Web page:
12. Hungary
  13. Hungary (Executive program)
  14. India
  15. Israel
  16. Mauritius
  17. Mexico
  18. Namibia
  19. Mozambique (Joint Commission)
  20. Palestine (Joint Commission)
  21. Paraguay
  22. Royal Kingdom of Netherlands
  23. Royal Kingdom of Netherlands ( Executive program)
  24. Russia
  25. Tunisia
  26. Ukraine
  27. Zimbabwe

Multilateral agreements

The following multilateral agreements are signed by the Department:


1. South African Development Community (SADC

2. Organisation for African Unity

3. Common Wealth


Smithsonian Folklife Festival

South African participated in the 33rd annual Smithsonian Folklife Festival in Washington, DC during 1999. The theme was: South Africa: Crafting the Economic Renaissance of the Rainbow Nation. The focus fell heavily on craft and development and the economic gains it can foster for the country. The Department did this project in collaboration with other government departments and under the auspices of the National Arts Council of South Africa. In total 91 crafters, performers, cooks, a games specialist and a storyteller formed part of the South African contingent.


DACST is the national contact point in the SADC sector for Information, Culture and Sport, DACST has participated in all SADC arts and culture festival since it was accepted as member in 1994. Festival of this nature provides a platform for South African Artist and art practitioners to interact with their regional counterparts and to share knowledge and experiences which also promotes the African Renaissance.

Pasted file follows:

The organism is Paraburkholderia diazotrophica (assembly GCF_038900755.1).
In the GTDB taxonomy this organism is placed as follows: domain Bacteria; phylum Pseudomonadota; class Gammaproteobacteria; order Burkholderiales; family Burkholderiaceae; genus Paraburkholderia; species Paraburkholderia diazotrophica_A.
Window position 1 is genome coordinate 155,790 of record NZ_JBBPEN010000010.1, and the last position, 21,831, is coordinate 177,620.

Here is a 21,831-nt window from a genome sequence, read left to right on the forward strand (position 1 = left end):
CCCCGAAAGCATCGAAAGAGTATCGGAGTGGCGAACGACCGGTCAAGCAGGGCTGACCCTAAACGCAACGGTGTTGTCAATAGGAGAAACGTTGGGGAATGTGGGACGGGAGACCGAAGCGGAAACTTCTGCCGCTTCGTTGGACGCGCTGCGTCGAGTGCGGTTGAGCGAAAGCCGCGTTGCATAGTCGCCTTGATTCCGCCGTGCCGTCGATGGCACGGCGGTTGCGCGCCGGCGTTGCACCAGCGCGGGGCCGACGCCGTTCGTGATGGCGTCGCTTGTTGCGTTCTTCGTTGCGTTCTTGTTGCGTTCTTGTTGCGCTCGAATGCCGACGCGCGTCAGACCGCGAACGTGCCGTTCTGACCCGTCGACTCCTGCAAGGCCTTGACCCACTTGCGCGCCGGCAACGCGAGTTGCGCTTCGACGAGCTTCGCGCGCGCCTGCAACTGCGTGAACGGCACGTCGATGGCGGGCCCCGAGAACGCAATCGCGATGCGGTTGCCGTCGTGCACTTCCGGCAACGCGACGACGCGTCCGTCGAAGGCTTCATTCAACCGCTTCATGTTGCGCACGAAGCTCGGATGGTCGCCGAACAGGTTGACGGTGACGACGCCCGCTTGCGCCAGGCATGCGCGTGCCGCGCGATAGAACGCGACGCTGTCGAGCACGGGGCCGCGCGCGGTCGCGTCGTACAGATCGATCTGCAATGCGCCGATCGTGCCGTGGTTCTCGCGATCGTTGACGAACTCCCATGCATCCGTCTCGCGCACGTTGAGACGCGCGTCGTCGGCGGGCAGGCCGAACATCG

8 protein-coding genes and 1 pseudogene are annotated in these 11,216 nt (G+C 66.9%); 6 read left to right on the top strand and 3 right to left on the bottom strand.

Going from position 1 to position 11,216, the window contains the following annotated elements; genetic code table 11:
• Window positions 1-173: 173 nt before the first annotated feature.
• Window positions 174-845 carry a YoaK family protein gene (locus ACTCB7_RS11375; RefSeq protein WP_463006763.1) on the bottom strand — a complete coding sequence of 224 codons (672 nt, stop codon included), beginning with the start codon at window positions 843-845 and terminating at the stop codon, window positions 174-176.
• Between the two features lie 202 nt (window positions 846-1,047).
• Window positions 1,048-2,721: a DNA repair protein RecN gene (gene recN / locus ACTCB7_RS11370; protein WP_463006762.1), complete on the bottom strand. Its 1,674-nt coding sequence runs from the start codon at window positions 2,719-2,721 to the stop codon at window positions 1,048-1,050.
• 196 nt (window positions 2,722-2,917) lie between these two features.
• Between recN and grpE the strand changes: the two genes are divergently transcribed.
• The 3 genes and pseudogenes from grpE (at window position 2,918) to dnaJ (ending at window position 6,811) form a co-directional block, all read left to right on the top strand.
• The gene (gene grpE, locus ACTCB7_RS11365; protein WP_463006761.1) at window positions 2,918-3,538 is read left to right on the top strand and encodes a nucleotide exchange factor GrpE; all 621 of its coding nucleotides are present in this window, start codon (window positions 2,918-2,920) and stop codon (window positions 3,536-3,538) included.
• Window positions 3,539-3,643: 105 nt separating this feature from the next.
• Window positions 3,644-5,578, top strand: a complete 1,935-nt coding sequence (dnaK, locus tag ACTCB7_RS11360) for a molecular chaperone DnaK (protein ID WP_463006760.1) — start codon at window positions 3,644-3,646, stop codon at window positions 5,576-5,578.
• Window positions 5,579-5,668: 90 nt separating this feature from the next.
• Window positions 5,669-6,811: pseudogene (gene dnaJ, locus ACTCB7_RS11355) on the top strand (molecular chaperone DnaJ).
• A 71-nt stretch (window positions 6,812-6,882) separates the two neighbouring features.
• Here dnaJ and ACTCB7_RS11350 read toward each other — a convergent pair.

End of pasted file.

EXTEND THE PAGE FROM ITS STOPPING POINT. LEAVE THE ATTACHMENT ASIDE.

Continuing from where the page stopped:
The principles guiding on transformational programmes are:

  1. Access.
  2. Opportunity for creativity.
  3. Redress.
  4. Participation.
  5. Excellence.
  6. Maximisation of expression.
  7. Self-fulfillment.
  8. Growth and Development.
  9. Efficiency.
  10. Sustainability.


Annexure 2:

The Committee has 19 pieces of legislation to deal with this year.

(a) Sports and Recreation
- Third Sports Commission Amendment Bill (June 2000)
- Internal Sports Relations Bill (June 2000)
- Boxing Bill (August 2000)
- Code of Conduct (August 2000)
- Sports Sponsorship Bill (August 2000)

(b) Arts, Culture, Science and Technology
- Cultural Laws Amendment Bill ( July 2000)
- Natural Scientific Professions Amendment Bill ( July 2000)
- Science Academy of South Africa Bill ( September 2000)
- Africa Institute of South Africa Bill ( September 2000)
- Promotion of South African Indigenous Knowledge's Bill ( September 2000)
- Institute for the Promotion of Science Bill ( September 2000)